Cardiac arrest myths debunked in EMS World 2012 keynote

During address in New Orleans, Dr. Ed Racht outlined the past, present and future for patient care

By Sarah M. Smart
EMS1 Editor

NEW ORLEANS — Dr. Ed Racht, chief medical officer of AMR, focused on debunking two still-prevalent myths during the keynote address at EMS World Expo 2012 on Wednesday:

1. The more medications, procedures and science we throw at cardiac arrest, the better the outcomes will be.
2. No one survives cardiac arrest, so CPR is pointless.

It's true that for a long time cardiac arrest was basically a death sentence. Early "treatments" to revive those who suffered it included rolling the patient over a barrel and blowing tobacco smoke into the patient's anus (we are not making this up), but rarely has anything seen game-changing success.

Cardiac arrest has evolved into a focal point for EMS systems.

"If we can't or won't do our job right, the outcome is death," Dr. Racht said.

Newer, more complicated resuscitation procedures like epinephrine administration and airway management have turned the public off of bystander CPR.

“Anything we can stick in 'em, through 'em, or on 'em,” he added.

These additional rules have actually not increased survival rates from cardiac arrest for the 383,000 who will suffer cardiac arrest this year: They've hovered around 8 percent for the past 30 years.

"We're in this mode where all our cardiac arrest patients seem to die," Dr. Racht said.

However, that's not the case everywhere. An Ariz. agency, for example, made the bold move of switching to compression-only CPR... and found dramatic improvement in ROSC, bystander involvement and neurologically intact survival to hospital discharge.

Survival rates do vary, even though most agencies are using the same or similar products, defibrillators and protocol. Why? And, more importantly, how do we increase them across the board?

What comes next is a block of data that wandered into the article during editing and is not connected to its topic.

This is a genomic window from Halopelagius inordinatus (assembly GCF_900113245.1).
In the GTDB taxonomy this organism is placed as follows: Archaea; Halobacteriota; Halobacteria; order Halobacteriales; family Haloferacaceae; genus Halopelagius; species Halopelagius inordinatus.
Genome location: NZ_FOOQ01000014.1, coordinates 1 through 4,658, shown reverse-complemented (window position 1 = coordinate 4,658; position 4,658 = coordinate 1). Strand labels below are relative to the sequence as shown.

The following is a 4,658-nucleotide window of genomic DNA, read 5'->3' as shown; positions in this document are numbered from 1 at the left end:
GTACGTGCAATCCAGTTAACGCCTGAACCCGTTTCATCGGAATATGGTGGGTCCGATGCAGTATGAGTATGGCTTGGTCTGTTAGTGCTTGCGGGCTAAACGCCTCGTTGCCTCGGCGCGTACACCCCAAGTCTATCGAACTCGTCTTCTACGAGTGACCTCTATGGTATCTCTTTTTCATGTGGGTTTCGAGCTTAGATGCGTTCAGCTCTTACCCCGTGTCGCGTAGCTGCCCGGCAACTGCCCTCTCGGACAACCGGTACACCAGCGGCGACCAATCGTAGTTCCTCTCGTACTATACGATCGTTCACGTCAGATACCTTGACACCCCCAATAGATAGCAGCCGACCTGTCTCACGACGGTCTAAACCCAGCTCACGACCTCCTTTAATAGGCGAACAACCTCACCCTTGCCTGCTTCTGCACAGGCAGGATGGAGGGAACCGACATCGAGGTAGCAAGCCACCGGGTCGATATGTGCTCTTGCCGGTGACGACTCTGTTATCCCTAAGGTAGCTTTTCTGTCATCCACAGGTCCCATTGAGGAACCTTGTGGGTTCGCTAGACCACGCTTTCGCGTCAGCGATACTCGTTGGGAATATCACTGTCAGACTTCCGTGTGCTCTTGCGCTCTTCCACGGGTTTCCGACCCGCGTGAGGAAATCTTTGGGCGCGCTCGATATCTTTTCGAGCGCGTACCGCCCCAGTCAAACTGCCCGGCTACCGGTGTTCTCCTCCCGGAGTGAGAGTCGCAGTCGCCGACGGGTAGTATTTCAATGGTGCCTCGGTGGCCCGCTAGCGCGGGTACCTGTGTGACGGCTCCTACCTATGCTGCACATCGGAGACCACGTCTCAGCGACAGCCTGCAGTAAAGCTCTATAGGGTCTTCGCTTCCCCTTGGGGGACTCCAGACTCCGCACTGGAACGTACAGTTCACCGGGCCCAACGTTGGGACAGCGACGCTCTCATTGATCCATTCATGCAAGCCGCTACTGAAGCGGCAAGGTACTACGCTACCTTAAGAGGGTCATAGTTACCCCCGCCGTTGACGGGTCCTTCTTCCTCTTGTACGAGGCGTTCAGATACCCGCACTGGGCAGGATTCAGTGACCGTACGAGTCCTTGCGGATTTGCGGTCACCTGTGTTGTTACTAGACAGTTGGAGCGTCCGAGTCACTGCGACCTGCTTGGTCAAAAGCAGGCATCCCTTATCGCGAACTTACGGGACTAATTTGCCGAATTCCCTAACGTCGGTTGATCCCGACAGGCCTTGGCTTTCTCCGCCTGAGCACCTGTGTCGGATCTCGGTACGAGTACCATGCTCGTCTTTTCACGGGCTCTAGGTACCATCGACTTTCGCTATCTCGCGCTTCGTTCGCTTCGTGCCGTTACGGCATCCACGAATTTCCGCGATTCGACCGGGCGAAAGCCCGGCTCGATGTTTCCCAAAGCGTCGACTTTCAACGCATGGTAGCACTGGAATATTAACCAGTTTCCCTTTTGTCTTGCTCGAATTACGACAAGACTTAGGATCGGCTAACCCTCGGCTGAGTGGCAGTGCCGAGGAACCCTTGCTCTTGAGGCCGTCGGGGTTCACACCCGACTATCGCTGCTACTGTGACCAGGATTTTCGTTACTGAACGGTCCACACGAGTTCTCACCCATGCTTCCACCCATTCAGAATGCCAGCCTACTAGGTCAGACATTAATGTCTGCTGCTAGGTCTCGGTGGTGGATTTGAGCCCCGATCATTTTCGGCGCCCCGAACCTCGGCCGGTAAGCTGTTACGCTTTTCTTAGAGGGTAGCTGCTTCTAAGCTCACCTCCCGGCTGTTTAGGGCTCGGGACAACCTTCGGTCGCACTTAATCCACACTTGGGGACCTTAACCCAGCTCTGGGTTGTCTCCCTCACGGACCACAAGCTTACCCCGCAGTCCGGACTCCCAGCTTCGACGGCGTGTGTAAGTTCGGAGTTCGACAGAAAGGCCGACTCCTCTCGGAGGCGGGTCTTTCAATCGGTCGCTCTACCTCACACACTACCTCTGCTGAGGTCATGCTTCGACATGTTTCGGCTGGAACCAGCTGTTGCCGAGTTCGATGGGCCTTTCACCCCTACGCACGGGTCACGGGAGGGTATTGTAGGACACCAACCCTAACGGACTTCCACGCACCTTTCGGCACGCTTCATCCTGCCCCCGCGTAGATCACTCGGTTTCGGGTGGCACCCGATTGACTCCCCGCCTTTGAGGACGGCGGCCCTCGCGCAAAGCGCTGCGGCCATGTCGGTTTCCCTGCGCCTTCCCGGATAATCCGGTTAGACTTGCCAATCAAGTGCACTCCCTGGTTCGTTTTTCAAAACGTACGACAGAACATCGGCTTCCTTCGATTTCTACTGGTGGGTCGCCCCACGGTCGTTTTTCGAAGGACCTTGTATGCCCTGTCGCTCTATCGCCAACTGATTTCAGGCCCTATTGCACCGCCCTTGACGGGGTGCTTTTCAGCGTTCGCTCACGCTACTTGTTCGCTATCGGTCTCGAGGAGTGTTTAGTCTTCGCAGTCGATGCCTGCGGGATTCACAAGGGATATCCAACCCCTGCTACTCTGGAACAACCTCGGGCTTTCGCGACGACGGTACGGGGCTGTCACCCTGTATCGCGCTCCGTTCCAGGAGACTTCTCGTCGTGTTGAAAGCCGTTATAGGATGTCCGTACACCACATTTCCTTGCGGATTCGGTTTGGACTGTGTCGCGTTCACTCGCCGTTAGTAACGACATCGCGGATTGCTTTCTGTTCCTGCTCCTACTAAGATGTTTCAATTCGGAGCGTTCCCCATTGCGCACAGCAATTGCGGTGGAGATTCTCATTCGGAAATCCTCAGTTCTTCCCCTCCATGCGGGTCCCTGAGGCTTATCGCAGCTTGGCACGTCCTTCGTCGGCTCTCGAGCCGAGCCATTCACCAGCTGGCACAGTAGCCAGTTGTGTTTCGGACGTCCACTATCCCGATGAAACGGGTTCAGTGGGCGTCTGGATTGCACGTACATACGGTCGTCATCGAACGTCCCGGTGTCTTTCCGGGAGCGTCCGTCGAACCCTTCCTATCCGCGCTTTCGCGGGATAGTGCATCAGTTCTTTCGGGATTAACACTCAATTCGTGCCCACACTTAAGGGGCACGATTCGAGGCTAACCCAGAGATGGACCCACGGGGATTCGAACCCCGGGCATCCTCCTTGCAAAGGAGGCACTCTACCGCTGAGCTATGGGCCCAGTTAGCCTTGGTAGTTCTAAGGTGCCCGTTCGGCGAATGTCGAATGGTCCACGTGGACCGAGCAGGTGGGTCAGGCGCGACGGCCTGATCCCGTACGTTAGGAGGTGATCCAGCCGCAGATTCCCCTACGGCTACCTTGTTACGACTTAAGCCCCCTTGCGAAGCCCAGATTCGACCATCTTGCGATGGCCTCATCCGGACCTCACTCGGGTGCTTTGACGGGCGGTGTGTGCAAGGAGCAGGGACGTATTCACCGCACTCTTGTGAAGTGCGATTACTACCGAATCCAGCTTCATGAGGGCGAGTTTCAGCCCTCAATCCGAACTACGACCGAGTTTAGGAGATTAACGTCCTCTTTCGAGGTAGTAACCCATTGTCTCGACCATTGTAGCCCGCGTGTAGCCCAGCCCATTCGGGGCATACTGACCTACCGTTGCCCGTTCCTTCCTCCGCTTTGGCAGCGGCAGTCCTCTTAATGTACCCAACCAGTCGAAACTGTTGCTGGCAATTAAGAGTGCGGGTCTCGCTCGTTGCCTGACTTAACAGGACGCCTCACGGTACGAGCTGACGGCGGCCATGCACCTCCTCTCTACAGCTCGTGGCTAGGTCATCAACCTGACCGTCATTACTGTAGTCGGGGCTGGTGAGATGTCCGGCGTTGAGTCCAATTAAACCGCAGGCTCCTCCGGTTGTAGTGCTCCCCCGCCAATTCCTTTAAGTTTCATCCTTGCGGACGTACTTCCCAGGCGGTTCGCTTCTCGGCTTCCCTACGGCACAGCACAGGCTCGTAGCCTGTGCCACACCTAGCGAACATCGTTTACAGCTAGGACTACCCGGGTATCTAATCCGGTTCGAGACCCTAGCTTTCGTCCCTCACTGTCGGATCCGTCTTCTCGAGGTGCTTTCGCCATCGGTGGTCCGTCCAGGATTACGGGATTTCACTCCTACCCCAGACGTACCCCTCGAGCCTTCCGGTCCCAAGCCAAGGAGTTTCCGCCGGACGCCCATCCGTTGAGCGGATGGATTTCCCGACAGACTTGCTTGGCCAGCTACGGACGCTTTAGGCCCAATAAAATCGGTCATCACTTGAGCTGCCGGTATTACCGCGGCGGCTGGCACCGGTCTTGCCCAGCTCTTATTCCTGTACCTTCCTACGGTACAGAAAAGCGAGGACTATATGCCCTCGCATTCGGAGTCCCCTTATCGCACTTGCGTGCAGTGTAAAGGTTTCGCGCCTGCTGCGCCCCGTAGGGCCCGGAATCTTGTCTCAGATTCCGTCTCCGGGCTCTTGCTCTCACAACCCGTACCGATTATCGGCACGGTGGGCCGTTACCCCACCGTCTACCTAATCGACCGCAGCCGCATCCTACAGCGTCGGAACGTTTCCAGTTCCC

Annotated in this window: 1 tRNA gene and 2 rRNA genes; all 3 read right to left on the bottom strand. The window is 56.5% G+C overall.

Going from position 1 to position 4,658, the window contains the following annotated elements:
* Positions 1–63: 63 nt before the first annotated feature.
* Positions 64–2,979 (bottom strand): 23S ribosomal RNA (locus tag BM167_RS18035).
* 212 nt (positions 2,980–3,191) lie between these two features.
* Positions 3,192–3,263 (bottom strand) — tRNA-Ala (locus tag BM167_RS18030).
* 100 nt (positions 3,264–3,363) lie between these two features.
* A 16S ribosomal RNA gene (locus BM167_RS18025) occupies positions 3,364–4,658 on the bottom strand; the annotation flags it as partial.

"Somewhere there's a secret sauce," Dr. Racht said.

And that sauce is the science behind the 2010 guidelines recommending compression-only CPR: Maintain forward bloodflow.

“Let's take a walk,” Dr. Racht said to illustrate this point. “Say your heart stops. How far are you going? But if you hold your breath, you can get farther... Normal bloodflow and perfusion save lives.”

Another key to cardiac arrest survival is public CPR education. A number of unusual, attention-grabbing PSAs have been released recently to build interest.

Dr. Racht told the story of an agency that roared up to the beach, sirens blaring, lights blazing, pulled out the mannekins and approached beachgoers to ask if they were interested in learning CPR right then.

Finally, when your patient regains a pulse, what's the next step? In addition to focusing on the chest, providers need to take a look at post-resuscitation care. The problem (stopped heart) might be fixed, but the body needs protection and support while it recovers.

The goal of the Heart Rescue Project is to take all the pieces of the puzzle, public CPR education/bystander involvement, prehospital care and hospital care, and analyze them across the spectrum to increase survival rates.

Change happens, Dr. Racht said, when all key players (directors, emergency departments, EMTs, etc.) necessary to create an integral system of care are identified and engaged. Here are a few tips to keep in mind when trying to drive this change:

  • Not everyone will have the same motivation, but everyone will be at the table working toward the same goal.
  • Culture change is also necessary. "They don't all die anymore," Dr. Racht said.
  • Turf battles are deadly.
  •  The perfect is the enemy of the very good. Pay attention to details, but don't get lost in them.
  • Capitalize on emotions. Publicize survivor stories. Use them to motivate and inspire, both within the field and with the general public.
  • Capture attention in unique ways.

Only when bystander, prehospital and hospital care align can cardiac arrest survival rates increase.

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